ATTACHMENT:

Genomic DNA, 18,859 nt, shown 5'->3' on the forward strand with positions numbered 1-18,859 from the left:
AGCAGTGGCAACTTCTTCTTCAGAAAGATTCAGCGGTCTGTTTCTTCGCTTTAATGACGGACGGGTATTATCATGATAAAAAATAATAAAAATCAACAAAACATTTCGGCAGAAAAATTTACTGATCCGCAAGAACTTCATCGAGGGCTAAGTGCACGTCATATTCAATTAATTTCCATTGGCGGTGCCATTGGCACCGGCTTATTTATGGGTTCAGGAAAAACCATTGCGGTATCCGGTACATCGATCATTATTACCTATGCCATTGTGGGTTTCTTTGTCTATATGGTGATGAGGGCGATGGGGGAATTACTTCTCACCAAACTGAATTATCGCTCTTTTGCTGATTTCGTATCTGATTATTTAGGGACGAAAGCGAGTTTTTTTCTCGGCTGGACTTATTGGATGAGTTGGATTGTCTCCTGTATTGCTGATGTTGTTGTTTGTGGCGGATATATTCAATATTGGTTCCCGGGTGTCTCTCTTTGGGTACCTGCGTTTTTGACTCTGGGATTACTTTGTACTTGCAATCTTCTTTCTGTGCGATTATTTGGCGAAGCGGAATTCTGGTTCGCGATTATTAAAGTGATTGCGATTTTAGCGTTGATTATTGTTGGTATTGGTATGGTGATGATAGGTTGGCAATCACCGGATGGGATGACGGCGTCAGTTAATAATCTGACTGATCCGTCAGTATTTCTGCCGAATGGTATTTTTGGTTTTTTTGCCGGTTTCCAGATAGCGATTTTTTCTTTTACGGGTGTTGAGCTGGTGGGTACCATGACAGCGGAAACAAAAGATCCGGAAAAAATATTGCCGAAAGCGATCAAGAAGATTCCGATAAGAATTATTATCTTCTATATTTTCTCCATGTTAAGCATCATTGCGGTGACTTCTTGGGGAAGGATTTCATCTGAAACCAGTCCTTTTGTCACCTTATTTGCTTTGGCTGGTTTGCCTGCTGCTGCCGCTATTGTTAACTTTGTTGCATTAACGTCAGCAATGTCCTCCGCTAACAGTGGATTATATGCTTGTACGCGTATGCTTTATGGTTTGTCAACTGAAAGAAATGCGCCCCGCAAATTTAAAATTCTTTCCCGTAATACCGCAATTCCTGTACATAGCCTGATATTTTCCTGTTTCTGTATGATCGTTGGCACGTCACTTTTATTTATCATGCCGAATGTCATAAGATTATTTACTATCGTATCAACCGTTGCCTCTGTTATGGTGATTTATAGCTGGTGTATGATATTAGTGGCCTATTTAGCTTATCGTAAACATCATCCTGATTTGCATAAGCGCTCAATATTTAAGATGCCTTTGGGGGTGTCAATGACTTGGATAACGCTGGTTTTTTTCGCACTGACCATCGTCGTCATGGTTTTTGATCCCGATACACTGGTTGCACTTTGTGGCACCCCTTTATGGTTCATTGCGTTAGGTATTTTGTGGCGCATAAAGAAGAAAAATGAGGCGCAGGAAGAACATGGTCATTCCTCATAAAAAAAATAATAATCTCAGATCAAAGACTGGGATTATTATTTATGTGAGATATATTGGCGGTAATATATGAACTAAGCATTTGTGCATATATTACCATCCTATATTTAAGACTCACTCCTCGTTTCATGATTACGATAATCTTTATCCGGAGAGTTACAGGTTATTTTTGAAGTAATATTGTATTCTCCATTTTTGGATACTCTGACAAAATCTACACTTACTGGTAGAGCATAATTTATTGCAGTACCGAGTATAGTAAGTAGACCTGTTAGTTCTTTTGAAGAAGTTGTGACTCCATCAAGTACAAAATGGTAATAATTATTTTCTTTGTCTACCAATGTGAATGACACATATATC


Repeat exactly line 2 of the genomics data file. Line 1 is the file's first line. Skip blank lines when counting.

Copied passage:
AGCAGTGGCAACTTCTTCTTCAGAAAGATTCAGCGGTCTGTTTCTTCGCTTTAATGACGGACGGGTATTATCATGATAAAAAATAATAAAAATCAACAAAACATTTCGGCAGAAAAATTTACTGATCCGCAAGAACTTCATCGAGGGCTAAGTGCACGTCATATTCAATTAATTTCCATTGGCGGTGCCATTGGCACCGGCTTATTTATGGGTTCAGGAAAAACCATTGCGGTATCCGGTACATCGATCATTATTACCTATGCCATTGTGGGTTTCTTTGTCTATATGGTGATGAGGGCGATGGGGGAATTACTTCTCACCAAACTGAATTATCGCTCTTTTGCTGATTTCGTATCTGATTATTTAGGGACGAAAGCGAGTTTTTTTCTCGGCTGGACTTATTGGATGAGTTGGATTGTCTCCTGTATTGCTGATGTTGTTGTTTGTGGCGGATATATTCAATATTGGTTCCCGGGTGTCTCTCTTTGGGTACCTGCGTTTTTGACTCTGGGATTACTTTGTACTTGCAATCTTCTTTCTGTGCGATTATTTGGCGAAGCGGAATTCTGGTTCGCGATTATTAAAGTGATTGCGATTTTAGCGTTGATTATTGTTGGTATTGGTATGGTGATGATAGGTTGGCAATCACCGGATGGGATGACGGCGTCAGTTAATAATCTGACTGATCCGTCAGTATTTCTGCCGAATGGTATTTTTGGTTTTTTTGCCGGTTTCCAGATAGCGATTTTTTCTTTTACGGGTGTTGAGCTGGTGGGTACCATGACAGCGGAAACAAAAGATCCGGAAAAAATATTGCCGAAAGCGATCAAGAAGATTCCGATAAGAATTATTATCTTCTATATTTTCTCCATGTTAAGCATCATTGCGGTGACTTCTTGGGGAAGGATTTCATCTGAAACCAGTCCTTTTGTCACCTTATTTGCTTTGGCTGGTTTGCCTGCTGCTGCCGCTATTGTTAACTTTGTTGCATTAACGTCAGCAATGTCCTCCGCTAACAGTGGATTATATGCTTGTACGCGTATGCTTTATGGTTTGTCAACTGAAAGAAATGCGCCCCGCAAATTTAAAATTCTTTCCCGTAATACCGCAATTCCTGTACATAGCCTGATATTTTCCTGTTTCTGTATGATCGTTGGCACGTCACTTTTATTTATCATGCCGAATGTCATAAGATTATTTACTATCGTATCAACCGTTGCCTCTGTTATGGTGATTTATAGCTGGTGTATGATATTAGTGGCCTATTTAGCTTATCGTAAACATCATCCTGATTTGCATAAGCGCTCAATATTTAAGATGCCTTTGGGGGTGTCAATGACTTGGATAACGCTGGTTTTTTTCGCACTGACCATCGTCGTCATGGTTTTTGATCCCGATACACTGGTTGCACTTTGTGGCACCCCTTTATGGTTCATTGCGTTAGGTATTTTGTGGCGCATAAAGAAGAAAAATGAGGCGCAGGAAGAACATGGTCATTCCTCATAAAAAAAATAATAATCTCAGATCAAAGACTGGGATTATTATTTATGTGAGATATATTGGCGGTAATATATGAACTAAGCATTTGTGCATATATTACCATCCTATATTTAAGACTCACTCCTCGTTTCATGATTACGATAATCTTTATCCGGAGAGTTACAGGTTATTTTTGAAGTAATATTGTATTCTCCATTTTTGGATACTCTGACAAAATCTACACTTACTGGTAGAGCATAATTTATTGCAGTACCGAGTATAGTAAGTAGACCTGTTAGTTCTTTTGAAGAAGTTGTGACTCCATCAAGTACAAAATGGTAATAATTATTTTCTTTGTCTACCAATGTGAATGACACATATATC